OCAD University

Strategic Foresight and Innovation students excel

in Rotman Design Challenge


By Jeremy Bowes, professor in OCAD U's Strategic Foresight and Innovation Master of Design program

For a second consecutive year, OCAD U's Strategic Foresight and Innovation (SFI) students demonstrated their innovative approaches to business and design problems in the Rotman Design Challenge — finishing second and third overall for 2012.

UofT's Rotman School of Management and its sponsor TD Bank, with partners Doblin Innovation Consultants and IDEO, asked the 22 participating teams to respond to the following design and business problem challenge:

As students, for students: investigate innovative and proactive models to enable students and graduates to embrace positive financial behaviour, to prepare them for a more economically and socially viable life after school, and foster trust and lifelong customer relationships with TD.

William Drenttel of the Winterhouse Institute and the Yale School of Management delivered a rousing speech to launch the competition's public presentations. Already it had become clear that design thinking and social innovation were key to the rethinking of business design strategy in this challenge, and that it would be a very proud day for OCAD U's SFI program.

Ben McCammon, of the team that created

OCAD U SFI student Ben McCammon, presenting his team's concept for BranchOut. Photo: Hisashi Hamada.

Competitor teams represented Rotman, the Sloan School of Management at MIT, the University of Virginia's Darden School of Business, New York University's Stern School of Business, the California College of Arts MBA in Design Strategy, and the University of Cincinnati/ School of Design — to name a few.

SFI students Jen Chow, Josina Vink, Jessica Mills, Martin Ryan and Phouphet Sihavong, whose team took second place for the concept TD Table Talk, presented a socially innovative departure from the challenge itself. Their idea involved the facilitation of family conversations around money using an aggregate view of family finances:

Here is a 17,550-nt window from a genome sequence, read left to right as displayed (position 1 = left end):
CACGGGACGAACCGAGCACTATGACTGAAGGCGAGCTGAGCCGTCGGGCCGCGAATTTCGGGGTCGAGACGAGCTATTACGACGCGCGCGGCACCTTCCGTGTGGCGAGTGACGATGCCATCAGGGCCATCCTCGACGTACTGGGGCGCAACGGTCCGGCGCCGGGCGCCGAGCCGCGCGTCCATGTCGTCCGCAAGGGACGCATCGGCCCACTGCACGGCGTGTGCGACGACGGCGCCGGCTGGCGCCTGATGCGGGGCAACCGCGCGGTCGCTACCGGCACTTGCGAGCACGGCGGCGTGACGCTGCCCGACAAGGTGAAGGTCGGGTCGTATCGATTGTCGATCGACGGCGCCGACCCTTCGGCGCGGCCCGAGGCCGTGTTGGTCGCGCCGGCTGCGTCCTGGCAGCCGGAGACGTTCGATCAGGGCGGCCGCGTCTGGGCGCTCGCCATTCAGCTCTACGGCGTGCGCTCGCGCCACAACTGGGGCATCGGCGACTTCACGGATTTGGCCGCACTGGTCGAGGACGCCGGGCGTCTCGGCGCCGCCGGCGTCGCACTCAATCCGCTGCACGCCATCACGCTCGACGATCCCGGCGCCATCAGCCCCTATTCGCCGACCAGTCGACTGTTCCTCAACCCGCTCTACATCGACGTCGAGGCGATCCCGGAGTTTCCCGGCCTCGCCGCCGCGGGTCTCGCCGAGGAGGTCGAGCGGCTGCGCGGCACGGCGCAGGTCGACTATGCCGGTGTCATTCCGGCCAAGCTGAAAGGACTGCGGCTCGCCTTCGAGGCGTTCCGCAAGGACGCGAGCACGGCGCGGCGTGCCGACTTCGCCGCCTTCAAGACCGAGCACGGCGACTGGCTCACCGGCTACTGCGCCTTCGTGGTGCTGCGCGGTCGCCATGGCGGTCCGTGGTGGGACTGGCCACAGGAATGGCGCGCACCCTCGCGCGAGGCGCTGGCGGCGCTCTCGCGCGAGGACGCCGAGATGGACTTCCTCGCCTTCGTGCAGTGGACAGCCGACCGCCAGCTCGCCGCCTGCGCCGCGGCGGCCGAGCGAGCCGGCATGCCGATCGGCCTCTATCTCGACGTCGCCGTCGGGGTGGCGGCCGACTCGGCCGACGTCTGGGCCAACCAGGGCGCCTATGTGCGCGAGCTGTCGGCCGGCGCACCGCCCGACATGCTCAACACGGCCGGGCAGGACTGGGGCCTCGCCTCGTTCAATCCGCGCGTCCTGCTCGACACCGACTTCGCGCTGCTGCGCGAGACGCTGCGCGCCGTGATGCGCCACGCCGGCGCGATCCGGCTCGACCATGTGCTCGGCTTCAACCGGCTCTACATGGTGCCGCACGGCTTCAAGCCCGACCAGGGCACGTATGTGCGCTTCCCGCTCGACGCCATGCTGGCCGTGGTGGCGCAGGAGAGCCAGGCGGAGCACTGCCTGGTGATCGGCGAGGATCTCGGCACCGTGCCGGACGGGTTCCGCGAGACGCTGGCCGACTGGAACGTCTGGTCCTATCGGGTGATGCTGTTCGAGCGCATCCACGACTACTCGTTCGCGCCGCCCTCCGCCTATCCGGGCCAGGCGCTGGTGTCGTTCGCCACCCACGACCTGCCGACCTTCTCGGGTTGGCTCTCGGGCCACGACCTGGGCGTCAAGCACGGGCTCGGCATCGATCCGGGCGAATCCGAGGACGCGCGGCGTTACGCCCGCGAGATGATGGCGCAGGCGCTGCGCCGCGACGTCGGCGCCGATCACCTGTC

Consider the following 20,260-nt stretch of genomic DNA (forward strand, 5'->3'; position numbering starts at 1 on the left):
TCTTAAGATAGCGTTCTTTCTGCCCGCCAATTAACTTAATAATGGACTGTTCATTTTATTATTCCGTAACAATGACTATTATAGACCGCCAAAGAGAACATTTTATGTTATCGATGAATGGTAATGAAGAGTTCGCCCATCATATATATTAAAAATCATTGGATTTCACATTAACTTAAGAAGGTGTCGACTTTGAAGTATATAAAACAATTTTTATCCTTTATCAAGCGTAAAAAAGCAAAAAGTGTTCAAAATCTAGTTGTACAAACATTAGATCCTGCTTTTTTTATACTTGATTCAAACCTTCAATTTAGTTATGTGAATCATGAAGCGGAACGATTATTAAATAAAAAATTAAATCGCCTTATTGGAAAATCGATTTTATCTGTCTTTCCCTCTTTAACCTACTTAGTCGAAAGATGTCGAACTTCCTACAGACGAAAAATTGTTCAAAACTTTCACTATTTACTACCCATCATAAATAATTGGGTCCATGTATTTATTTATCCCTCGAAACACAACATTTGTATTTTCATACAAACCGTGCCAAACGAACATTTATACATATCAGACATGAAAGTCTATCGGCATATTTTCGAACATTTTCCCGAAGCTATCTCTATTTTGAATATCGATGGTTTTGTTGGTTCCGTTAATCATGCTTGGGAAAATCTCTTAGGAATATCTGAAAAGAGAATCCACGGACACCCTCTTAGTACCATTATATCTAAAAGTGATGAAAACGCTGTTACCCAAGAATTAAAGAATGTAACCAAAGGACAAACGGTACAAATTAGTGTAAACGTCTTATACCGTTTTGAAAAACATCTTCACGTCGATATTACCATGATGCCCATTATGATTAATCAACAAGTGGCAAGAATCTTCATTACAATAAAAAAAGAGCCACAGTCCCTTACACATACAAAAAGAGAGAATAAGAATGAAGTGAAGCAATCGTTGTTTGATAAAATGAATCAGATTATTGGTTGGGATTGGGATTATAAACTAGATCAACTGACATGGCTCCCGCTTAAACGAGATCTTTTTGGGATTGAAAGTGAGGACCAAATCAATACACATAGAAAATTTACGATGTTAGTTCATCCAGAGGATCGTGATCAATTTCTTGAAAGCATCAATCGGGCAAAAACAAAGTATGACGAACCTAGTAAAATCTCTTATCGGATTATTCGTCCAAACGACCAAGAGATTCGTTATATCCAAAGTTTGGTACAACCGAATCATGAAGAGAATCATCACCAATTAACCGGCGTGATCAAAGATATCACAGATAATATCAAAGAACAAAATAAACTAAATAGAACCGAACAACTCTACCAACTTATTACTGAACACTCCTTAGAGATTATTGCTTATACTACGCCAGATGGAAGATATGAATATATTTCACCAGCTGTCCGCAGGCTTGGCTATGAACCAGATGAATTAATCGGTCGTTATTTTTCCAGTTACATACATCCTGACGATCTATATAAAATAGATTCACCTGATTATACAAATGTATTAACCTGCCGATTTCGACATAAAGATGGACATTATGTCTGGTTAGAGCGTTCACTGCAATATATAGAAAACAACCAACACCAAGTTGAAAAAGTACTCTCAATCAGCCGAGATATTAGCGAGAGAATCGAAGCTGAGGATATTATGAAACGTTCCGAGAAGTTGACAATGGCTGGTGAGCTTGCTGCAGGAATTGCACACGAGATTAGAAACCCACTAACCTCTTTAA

"We developed a breakthrough service called TD Table Talk, which confronts the deep-seated taboo in our culture that currently prevents families from speaking openly about finances. This lack of dialogue around a critical life skill systematically undermines a young student's ability to plan for and manage their financial future. The objective of the innovation was therefore focused on creating the conditions needed to spark new, healthy financial conversations within families. Strategically, TD Table Talk proposed that TD Bank shift its focus from servicing individuals with individual accounts, to servicing the family unit with a platform that knits together a simple, high-level, whole picture of the family's finances, which can be made available to the whole family. This platform creates the financial information and transparency needed to spark important, ongoing conversations between a parent and child about the financial side of life. TD Table Talk suggests the birth of a new system of conversation between the parent, child and bank that will work to readjust the often unfounded and blindly optimistic financial expectations held by high-school students today. In addition, TD Table Talk represents a novel opportunity for TD to extend its brand and advisor relationships more deeply into the family unit, creating the stickiness and human centricity needed for richer, longer-term relationships with clients."

SFI students Ben McCammon, Uma Maharaj, Eric Leo Blais and Ana Matic, who won third place, introduced a "Life Map," student representatives and a banking coach as part of the concept BranchOut:

"BranchOut is an innovative customer experience that would allow TD to connect with young people online and offline, and empower them to take ownership of their financial futures. Recognizing the specific cognitive and social needs of youth, BranchOut combines three new elements: a student rep employed by TD to create dialogue about finances, a TD coach who provides financial advice to youth, and an interactive visual tool called the Life Map, which allows youth to map their future dreams and connect them to current spending decisions. BranchOut uses the power of community and social interactions to enable positive financial behaviour, while also creating new, stronger customer relationships between TD and youth."

Martin Ryan presenting for team

SFI student Martin Ryan presenting the concept for TD Table Talk. Photo: Hisashi Hamada.

While first place in the Challenge went to the IIT Institute of Design (Illinois), OCAD U's two SFI student teams took the remaining prizes in the competition and also won two out three of the People's Choice awards for Best Storytelling (BranchOut) and Most Disruptive (TD Table Talk).

Our first congratulations go to the students — for they undertook and realized the real conceptual work. Both OCAD U teams delivered compelling presentations. But what was most impressive was their handling of the audience, and how well they responded to judges' Q&A.

Both teams from OCAD U.

Both teams from OCAD U's SFI program. Photo: Photo: Hisashi Hamada.

They made  the SFI faculty in attendance  extremely proud — as did Rotman Designworks Executive Director Heather Fraser, when, in her closing comments, she acknowledged OCAD U as "a leader in innovation." Congratulations to all!

© OCAD University